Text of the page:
Diabetes affects all Houstonians. The disease affects our families, our communities, our schools, our workplaces, our places of worship and ultimately our economy. There are steps we can take to confront and reduce the number of people impacted by this growing epidemic.
Sylvester Turner, Mayor of Houston
Houston is the 4th largest metropolitan area in the US1
Home to 145 languages, it is America’s most ethnically diverse city2
57% of commuters drive alone, and only 1.5% of the population uses active transport3
One of the fastest growing cities in the United States4, Houston is a sprawling urban landscape tied together by miles of concrete highways. Only 1.5% of the population walk or cycle to work5 and inactivity combined with unhealthy diets has resulted in one of the highest obesity rates in the country6.
Reducing obesity: an opportunity for change in Houston
Without action, the increase of adult obesity in Houston will continue along current trends. However, if weight distribution were to remain at 2017 levels and we could reduce the rate of obesity by 25%, Houston would see 149,000 fewer cases of type 2 diabetes and save almost 1.5 billion dollars in healthcare expenditure by 20457.
Cities Changing Diabetes launched in Houston in November 2014 with a comprehensive analysis of the major gaps and vulnerabilities associated with diabetes. The research identified the need to improve community involvement and promote positive health behaviours.
As a result, the Cities Changing Diabetes partnership launched the Faith and Diabetes Initiative, which uses the reach and influence of faith-based organisations to reach the most vulnerable people. These organisations deliver support and education to drive the prevention, detection and management of diabetes.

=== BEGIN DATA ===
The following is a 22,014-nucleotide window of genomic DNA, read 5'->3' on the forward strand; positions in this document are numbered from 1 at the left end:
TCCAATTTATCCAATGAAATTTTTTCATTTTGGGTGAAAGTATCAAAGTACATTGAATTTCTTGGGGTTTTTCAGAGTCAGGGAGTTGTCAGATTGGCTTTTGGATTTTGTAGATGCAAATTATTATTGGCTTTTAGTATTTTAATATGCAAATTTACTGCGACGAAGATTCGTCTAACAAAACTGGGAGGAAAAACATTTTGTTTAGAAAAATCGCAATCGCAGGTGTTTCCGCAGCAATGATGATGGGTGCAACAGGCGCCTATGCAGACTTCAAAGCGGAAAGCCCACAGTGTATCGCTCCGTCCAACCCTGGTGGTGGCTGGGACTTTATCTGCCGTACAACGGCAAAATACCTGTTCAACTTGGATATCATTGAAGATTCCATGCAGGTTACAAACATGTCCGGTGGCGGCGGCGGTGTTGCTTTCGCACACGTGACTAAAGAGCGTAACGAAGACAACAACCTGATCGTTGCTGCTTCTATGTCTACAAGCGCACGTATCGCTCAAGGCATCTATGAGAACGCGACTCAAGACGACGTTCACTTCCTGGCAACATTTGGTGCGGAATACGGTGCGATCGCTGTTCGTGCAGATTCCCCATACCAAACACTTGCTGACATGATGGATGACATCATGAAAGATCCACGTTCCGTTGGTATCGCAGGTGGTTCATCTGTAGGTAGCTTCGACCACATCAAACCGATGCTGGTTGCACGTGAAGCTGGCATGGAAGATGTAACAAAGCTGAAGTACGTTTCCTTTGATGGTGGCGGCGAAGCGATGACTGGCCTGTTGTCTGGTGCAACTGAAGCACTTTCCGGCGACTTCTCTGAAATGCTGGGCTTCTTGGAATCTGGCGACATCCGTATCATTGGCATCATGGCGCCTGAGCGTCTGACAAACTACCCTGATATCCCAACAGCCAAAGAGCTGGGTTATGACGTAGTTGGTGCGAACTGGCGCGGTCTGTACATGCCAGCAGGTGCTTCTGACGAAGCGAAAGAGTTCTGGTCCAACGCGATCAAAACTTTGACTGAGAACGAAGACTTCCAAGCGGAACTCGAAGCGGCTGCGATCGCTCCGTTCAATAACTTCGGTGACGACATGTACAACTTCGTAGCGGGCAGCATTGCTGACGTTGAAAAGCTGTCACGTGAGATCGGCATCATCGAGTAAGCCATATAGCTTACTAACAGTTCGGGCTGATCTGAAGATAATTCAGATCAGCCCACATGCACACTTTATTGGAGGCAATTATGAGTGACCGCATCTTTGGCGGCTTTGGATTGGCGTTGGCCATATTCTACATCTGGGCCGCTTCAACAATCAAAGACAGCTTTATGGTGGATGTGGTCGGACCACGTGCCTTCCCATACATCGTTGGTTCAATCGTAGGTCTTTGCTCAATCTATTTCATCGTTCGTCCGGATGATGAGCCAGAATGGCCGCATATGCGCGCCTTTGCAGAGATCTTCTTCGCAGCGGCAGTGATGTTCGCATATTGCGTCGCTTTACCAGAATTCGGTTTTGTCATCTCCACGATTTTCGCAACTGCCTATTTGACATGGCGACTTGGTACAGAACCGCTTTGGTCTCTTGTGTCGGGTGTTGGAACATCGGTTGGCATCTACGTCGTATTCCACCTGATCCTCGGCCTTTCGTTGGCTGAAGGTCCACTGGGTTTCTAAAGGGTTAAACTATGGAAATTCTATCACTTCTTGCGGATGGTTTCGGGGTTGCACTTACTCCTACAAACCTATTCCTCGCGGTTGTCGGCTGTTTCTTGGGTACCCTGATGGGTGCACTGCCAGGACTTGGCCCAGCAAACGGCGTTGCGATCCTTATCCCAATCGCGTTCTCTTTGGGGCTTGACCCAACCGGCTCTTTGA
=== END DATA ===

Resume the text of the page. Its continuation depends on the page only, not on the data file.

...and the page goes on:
2. https://static1.squarespace.com/static/573ba69bcf80a1323384f7d6/t/573cccb822482e6a536b7dfe/1463602363729/Houston+Region+Grows+More+Ethnically+Diverse+2-13.pdf and https://www.visithoustontexas.com/about-houston/facts-and-figures/
4. Forbes. America’s fastest growing cities 2015. Business 2015; https://www.forbes.com/pictures/emeg45eegeg/1‑houston‑texas‑2/ ‑ 124b6be04ece. Accessed July, 2017.
5. 2013 Downtown Commute Survey. Houston, TX: Central Houston, Inc; 2013.
6. WalletHub: 2017 Fattest Cities in America. 2017; https://wallethub.com/edu/fattest‑cities‑in‑america/10532/. Accessed August 2017
7. Cities Changing Diabetes. Diabetes Projection Model, Houston. Data on file. Novo Nordisk. In: Incentive, ed. Holte, Denmark 2017.
8. Behavioral Risk Factor Surveillance Survey. Adults with Diabetes ‑ Harris County. 2012; http://www.houstonstateofhealth.com/index.php?